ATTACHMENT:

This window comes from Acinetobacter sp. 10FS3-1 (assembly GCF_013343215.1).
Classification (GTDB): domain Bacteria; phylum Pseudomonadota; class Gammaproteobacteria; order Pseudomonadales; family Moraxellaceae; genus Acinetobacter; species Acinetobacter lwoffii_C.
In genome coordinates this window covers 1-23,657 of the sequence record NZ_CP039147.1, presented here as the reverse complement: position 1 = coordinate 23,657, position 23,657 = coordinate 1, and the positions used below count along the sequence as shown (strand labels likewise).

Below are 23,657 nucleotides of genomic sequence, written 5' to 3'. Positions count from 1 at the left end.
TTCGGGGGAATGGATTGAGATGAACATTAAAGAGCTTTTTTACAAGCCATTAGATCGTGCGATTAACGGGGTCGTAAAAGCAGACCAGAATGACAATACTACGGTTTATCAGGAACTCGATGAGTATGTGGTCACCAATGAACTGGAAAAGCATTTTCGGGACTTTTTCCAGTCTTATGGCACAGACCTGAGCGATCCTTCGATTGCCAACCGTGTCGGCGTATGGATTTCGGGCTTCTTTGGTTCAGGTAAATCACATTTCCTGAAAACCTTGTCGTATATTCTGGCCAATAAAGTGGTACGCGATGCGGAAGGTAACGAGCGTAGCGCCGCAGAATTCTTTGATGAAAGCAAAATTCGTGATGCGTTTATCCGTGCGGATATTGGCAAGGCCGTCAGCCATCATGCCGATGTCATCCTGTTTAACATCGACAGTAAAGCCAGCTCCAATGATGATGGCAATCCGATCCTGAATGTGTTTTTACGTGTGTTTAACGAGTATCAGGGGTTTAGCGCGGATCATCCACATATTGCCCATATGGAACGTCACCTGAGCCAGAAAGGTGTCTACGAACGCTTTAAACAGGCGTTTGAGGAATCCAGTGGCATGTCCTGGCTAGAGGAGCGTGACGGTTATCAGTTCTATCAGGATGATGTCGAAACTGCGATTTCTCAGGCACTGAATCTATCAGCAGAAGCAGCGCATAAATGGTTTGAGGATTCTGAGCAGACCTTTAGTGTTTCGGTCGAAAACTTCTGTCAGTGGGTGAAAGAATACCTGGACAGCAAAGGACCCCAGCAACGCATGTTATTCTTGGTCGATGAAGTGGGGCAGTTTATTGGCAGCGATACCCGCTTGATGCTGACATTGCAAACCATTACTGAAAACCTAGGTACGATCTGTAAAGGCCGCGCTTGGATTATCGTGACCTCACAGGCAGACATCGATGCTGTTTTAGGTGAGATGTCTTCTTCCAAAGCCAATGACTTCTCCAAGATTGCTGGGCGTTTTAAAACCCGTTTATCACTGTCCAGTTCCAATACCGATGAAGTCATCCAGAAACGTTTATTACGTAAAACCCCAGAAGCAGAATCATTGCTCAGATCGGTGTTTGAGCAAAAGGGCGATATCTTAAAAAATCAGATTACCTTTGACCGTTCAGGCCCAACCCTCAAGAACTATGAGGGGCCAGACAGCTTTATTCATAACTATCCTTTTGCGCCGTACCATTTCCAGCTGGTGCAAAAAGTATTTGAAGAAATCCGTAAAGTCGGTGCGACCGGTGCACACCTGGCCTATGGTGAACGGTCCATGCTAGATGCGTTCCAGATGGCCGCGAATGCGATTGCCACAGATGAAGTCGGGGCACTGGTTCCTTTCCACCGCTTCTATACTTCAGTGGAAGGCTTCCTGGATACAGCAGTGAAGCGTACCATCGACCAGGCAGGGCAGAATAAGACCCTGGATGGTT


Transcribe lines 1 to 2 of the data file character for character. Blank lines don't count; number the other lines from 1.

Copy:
This window comes from Acinetobacter sp. 10FS3-1 (assembly GCF_013343215.1).
Classification (GTDB): domain Bacteria; phylum Pseudomonadota; class Gammaproteobacteria; order Pseudomonadales; family Moraxellaceae; genus Acinetobacter; species Acinetobacter lwoffii_C.